French director Pascale Breton revisits her own personal life in “Suite Armoricaine.” The familiarity with the geographical landscape allows her to understand the characters as well as their surroundings — both memories she describes as “a painting in a museum.”

I noticed that you wanted to shoot the film at the university where you studied. Is this story autobiographical for you?

There are autobiographical details, for instance I studied Geography like Ion, and my grand-parents spoke better Breton than French like Françoise’s. But mainly, I enjoy shooting in places I know by heart. If I don’t, I would go and return until I absorb the complete geography of the location.

Many of the characters are at university. Can this be considered a coming-of-age story?

It is definitely a coming-of-age story, but less obviously than in my former feature film, “Illumination.” One theme of the story is: what is one ready to give up (or not) to become a grown up?

How did you shoot the film to make the film a seemingly motionless journey through time? 

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I did everything possible to draw the audience into a permanent here-and-now mood by floating with the characters in an environment that themselves don’t know in the beginning of the story. So, yes, scenes are rather long, and the spectator is invited to open eyes and ears. It’s all about seeing maps, paintings, unknown faces. Meanwhile, there is a polyphonic sound playing. It’s through the ear that the feeling of time gets blurred.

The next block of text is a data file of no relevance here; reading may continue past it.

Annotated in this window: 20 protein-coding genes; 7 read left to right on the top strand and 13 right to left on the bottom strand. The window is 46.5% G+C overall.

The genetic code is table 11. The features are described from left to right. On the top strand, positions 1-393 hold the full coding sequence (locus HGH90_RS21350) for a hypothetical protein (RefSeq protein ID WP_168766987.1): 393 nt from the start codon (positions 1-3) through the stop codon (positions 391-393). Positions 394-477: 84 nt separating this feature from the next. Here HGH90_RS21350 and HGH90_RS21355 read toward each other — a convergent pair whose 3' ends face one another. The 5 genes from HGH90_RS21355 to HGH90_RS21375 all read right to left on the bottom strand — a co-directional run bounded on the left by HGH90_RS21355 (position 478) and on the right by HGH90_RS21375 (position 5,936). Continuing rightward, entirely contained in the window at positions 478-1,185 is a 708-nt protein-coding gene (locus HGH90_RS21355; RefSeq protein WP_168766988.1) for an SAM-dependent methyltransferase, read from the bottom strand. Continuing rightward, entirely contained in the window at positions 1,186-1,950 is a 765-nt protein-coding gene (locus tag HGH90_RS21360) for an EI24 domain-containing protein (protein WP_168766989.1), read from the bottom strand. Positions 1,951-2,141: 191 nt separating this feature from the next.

What are you hoping to achieve at Locarno?

My film was finished in mid-July, so I’m looking forward to showing it for its first screening to the highly valuable audience of the International Competition at Locarno. I hope that the feelings and emotions I have been working on with my actors and crew for several years will reach them.

And what would you like an audience to take away from the film?

The feeling of equality – by which I mean putting things equally all along the film (for instance an aerian photography can mean as much as a painting from the Renaissance, a punk song is as important as an Elizabethan pavane, a teacher and a student, a weed and a speech, an almost forgotten language and scholar French, etc) at the end everything your hear and see, every person you meet, every urban or natural landscape becomes important. It’s both a cinematographic (Bresson said that through shots you show things in an equal way) and metaphysical point of view. If eyes and ears get used to consider things equally, that is also with humility, without any sort of partiality, life becomes very interesting.